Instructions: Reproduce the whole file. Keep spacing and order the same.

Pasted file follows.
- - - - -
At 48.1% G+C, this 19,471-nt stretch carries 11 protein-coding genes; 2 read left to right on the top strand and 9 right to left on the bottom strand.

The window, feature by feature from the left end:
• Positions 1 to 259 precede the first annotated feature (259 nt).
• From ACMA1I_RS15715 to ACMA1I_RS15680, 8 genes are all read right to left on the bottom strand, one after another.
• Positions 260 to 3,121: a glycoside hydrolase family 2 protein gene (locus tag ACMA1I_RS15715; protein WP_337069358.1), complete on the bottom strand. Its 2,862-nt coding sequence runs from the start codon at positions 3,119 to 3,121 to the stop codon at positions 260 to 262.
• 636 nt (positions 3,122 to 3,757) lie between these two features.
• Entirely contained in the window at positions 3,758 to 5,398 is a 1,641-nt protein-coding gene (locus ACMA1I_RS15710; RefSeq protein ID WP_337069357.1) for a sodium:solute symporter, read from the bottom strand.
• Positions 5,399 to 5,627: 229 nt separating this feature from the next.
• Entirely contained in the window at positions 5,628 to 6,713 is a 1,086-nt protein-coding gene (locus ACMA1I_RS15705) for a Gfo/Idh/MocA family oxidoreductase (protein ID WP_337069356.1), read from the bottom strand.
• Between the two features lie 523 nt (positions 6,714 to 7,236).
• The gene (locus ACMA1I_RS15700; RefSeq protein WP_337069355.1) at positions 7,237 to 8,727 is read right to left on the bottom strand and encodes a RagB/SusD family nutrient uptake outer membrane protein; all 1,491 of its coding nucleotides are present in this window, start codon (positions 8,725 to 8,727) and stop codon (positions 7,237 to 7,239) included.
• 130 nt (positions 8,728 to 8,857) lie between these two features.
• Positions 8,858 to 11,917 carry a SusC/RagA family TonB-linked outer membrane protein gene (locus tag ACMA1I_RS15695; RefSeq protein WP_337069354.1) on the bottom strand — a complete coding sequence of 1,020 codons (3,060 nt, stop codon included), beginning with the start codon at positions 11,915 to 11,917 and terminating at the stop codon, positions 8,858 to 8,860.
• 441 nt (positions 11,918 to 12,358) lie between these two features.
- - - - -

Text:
At 48.1% G+C, this 19,471-nt stretch carries 11 protein-coding genes; 2 read left to right on the top strand and 9 right to left on the bottom strand.

The window, feature by feature from the left end:
• Positions 1 to 259 precede the first annotated feature (259 nt).
• From ACMA1I_RS15715 to ACMA1I_RS15680, 8 genes are all read right to left on the bottom strand, one after another.
• Positions 260 to 3,121: a glycoside hydrolase family 2 protein gene (locus tag ACMA1I_RS15715; protein WP_337069358.1), complete on the bottom strand. Its 2,862-nt coding sequence runs from the start codon at positions 3,119 to 3,121 to the stop codon at positions 260 to 262.
• 636 nt (positions 3,122 to 3,757) lie between these two features.
• Entirely contained in the window at positions 3,758 to 5,398 is a 1,641-nt protein-coding gene (locus ACMA1I_RS15710; RefSeq protein ID WP_337069357.1) for a sodium:solute symporter, read from the bottom strand.
• Positions 5,399 to 5,627: 229 nt separating this feature from the next.
• Entirely contained in the window at positions 5,628 to 6,713 is a 1,086-nt protein-coding gene (locus ACMA1I_RS15705) for a Gfo/Idh/MocA family oxidoreductase (protein ID WP_337069356.1), read from the bottom strand.
• Between the two features lie 523 nt (positions 6,714 to 7,236).
• The gene (locus ACMA1I_RS15700; RefSeq protein WP_337069355.1) at positions 7,237 to 8,727 is read right to left on the bottom strand and encodes a RagB/SusD family nutrient uptake outer membrane protein; all 1,491 of its coding nucleotides are present in this window, start codon (positions 8,725 to 8,727) and stop codon (positions 7,237 to 7,239) included.
• 130 nt (positions 8,728 to 8,857) lie between these two features.
• Positions 8,858 to 11,917 carry a SusC/RagA family TonB-linked outer membrane protein gene (locus tag ACMA1I_RS15695; RefSeq protein WP_337069354.1) on the bottom strand — a complete coding sequence of 1,020 codons (3,060 nt, stop codon included), beginning with the start codon at positions 11,915 to 11,917 and terminating at the stop codon, positions 8,858 to 8,860.
• 441 nt (positions 11,918 to 12,358) lie between these two features.